In aggregate, the negative guidance corporate managements provided during earnings conference calls somewhat

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Fed’s R-Star Is A Black Hole

November 1, 2018

President Donald Trump must regret that he didn’t renew Janet Yellen’s contract to head the Fed for another four years. She probably would have been more accommodating to his supply-side policies. They both are populist do-gooders at heart. They want as many people to get jobs as possible.
Instead, Trump appointed Jerome Powell to be the new Fed chairman at the start of this year. Powell had been the vice chairman under Yellen. Trump appointed Richard H. Clarida to fill Powell’s vacant position after he was promoted. Both Powell and Clarida are all for continuing to raise interest rates. Both see strong economic growth and a tight labor market as potentially inflationary. So they want to raise interest rates to avert this scenario, by slowing the economy down.
No wonder that the 10/23

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Fed’s Restrictive Chatter Rattles Stocks

October 23, 2018

Some Fed officials have signaled in the weeks since the September 25-26 FOMC meeting that the economy may be so strong that they might have to raise the federal funds rate higher than they had mentioned doing in the past. That would be unfortunate given how well they’ve prepared the financial markets for a federal funds rate raised to 3.00% by the end of 2019. Now they’re talking more about 3.40% in 2020. Is that really necessary? A “gradual normalization” of the federal funds rate to what they’ve claimed is a “neutral” rate (3.00% in 2019) has been clearly telegraphed and is widely anticipated. Why suddenly speculate about turning restrictive in 2020?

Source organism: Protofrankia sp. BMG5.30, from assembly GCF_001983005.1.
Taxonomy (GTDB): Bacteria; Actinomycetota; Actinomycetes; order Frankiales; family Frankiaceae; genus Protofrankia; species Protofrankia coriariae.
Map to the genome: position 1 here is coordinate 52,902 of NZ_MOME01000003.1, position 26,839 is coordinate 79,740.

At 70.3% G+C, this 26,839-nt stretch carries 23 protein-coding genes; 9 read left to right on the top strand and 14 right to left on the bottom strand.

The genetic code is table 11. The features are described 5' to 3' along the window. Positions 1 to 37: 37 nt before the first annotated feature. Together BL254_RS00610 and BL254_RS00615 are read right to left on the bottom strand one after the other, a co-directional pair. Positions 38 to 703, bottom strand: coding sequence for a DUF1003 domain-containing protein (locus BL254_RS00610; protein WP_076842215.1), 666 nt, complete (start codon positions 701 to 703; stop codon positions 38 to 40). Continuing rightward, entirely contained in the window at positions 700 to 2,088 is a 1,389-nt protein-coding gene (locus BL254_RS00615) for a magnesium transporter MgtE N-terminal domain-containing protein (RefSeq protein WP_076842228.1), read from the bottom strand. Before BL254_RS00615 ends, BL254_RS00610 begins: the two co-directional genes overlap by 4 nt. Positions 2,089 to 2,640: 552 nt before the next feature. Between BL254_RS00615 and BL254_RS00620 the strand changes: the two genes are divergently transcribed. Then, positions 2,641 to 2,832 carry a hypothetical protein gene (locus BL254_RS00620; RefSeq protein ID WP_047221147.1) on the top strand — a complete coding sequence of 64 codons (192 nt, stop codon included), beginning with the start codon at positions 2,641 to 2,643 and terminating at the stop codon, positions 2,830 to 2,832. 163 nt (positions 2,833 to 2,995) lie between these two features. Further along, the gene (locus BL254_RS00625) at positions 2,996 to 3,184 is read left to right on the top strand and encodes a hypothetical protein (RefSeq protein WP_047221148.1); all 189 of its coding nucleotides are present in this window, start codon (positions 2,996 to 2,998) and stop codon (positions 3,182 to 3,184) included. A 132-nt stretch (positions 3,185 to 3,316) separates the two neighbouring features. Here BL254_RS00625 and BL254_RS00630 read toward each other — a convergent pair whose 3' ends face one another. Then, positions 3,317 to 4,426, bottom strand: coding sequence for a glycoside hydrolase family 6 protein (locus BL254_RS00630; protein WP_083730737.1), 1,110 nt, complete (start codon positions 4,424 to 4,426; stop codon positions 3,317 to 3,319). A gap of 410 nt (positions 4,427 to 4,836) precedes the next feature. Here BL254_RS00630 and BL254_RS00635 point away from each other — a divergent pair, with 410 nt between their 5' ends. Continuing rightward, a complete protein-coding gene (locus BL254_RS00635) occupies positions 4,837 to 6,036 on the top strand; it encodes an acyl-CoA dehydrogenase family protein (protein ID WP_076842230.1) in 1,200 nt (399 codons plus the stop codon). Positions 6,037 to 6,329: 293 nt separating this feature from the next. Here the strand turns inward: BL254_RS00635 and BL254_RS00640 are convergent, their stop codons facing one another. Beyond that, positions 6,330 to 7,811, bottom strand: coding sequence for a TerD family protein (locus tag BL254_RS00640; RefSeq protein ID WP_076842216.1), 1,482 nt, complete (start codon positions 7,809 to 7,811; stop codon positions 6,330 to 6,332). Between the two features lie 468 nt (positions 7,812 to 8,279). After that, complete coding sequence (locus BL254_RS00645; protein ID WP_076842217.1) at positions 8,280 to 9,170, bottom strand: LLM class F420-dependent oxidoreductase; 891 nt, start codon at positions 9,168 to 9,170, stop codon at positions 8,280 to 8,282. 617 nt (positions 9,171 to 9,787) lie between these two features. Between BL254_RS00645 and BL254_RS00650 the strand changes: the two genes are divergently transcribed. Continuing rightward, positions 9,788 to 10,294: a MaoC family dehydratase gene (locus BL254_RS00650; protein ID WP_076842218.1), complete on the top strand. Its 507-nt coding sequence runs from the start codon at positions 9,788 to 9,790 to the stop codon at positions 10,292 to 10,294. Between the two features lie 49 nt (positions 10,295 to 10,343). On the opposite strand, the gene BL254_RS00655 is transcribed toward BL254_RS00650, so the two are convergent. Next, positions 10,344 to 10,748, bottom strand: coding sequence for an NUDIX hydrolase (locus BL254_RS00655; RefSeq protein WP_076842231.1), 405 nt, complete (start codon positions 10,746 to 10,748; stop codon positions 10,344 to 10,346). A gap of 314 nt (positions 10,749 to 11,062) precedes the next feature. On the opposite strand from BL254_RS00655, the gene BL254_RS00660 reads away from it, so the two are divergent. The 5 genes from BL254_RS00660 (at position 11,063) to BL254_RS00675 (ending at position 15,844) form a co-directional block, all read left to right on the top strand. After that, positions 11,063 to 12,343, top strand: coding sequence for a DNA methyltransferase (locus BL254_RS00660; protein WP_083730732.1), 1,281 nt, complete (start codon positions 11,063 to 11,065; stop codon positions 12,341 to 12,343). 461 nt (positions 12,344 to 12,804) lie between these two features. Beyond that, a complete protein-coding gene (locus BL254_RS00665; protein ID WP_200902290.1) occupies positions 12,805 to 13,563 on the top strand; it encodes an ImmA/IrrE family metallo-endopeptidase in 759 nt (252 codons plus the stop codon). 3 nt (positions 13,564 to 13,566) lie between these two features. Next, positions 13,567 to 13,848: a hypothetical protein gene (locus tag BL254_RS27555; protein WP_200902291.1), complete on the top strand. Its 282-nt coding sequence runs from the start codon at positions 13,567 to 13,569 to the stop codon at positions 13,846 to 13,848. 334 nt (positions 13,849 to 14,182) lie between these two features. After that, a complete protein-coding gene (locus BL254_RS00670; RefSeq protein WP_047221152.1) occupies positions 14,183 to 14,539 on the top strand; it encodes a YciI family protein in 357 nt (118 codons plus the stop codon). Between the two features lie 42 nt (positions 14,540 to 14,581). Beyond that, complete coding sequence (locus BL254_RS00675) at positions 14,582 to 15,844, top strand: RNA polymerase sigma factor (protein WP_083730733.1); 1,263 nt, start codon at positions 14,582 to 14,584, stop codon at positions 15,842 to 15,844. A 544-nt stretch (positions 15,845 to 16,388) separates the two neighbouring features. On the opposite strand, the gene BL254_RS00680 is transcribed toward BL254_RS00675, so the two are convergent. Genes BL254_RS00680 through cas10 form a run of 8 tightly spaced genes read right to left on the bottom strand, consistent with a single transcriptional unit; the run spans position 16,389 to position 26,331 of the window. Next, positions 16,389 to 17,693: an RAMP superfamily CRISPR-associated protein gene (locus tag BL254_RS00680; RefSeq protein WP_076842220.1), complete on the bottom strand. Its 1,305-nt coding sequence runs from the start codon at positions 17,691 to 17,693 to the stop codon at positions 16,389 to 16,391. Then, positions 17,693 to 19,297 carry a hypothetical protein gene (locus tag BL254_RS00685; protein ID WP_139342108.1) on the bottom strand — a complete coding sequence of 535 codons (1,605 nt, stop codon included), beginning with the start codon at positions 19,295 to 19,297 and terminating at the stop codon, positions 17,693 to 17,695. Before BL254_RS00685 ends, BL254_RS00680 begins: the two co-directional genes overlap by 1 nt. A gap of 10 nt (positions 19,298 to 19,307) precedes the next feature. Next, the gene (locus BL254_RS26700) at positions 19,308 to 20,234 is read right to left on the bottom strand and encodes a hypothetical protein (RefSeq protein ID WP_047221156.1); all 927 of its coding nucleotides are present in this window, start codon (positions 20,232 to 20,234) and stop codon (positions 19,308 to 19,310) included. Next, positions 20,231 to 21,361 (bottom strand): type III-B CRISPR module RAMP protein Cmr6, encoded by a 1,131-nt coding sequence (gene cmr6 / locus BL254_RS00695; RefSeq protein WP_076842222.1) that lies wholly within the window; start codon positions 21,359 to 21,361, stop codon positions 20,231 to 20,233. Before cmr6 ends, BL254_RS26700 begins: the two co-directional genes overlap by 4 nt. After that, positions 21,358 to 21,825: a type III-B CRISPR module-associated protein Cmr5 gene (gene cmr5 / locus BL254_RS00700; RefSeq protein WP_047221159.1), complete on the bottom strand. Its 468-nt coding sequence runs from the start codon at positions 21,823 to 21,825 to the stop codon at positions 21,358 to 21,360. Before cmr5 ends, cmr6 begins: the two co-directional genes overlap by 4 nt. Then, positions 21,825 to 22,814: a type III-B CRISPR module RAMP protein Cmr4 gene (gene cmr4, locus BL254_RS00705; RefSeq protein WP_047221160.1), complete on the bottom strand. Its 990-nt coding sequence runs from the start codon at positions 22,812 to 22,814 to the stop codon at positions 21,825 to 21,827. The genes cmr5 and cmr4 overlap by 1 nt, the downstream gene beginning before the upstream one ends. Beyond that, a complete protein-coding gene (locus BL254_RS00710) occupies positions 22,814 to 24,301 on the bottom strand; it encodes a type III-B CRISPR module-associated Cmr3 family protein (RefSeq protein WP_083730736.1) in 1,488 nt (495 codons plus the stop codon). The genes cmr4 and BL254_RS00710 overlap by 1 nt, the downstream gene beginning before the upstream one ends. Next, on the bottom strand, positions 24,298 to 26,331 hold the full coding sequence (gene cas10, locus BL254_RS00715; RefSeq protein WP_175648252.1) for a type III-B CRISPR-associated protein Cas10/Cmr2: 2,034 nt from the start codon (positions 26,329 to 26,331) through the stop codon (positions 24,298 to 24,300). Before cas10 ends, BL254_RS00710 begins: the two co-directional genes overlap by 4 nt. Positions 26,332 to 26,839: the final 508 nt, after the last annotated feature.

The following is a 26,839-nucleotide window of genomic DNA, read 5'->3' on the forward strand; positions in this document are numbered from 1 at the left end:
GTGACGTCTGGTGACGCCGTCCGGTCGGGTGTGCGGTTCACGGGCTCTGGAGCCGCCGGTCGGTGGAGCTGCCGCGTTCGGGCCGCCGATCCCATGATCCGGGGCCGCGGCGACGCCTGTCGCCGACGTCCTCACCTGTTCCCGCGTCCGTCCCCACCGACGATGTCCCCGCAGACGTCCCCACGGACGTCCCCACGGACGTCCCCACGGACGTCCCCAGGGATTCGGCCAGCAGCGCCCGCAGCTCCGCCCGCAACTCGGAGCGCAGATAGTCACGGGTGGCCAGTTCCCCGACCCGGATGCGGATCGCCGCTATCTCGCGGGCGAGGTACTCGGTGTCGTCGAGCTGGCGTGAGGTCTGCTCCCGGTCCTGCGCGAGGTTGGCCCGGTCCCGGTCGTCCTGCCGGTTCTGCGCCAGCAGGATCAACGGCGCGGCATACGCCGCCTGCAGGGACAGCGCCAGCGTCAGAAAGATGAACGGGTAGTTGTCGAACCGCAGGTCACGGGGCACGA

It was widely noted that the 9/26 FOMC statement deleted the following language that had appeared in previous statements: “The stance

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Trump’s Poison Pills for China

October 10, 2018

A week ago I wrote about “China’s Syndromes.” I noted that aging demographic forces, which were significantly exacerbated by the Chinese government’s one-child policy, are already depressing the growth rate of real retail sales in China (Fig. 1 and Fig. 2). As a result, the government is scrambling to expand its overseas military and economic power to counter the structural weakness at home.
I argued that President Donald Trump is implementing policies aimed at either slowing or halting China’s drive to become a superpower. He wants to reduce America’s huge trade deficit with China by forcing US and other manufacturers to move out of that country. In the process, the US would no longer be financing China’s ascent with our trade deficit and providing technological know how that has been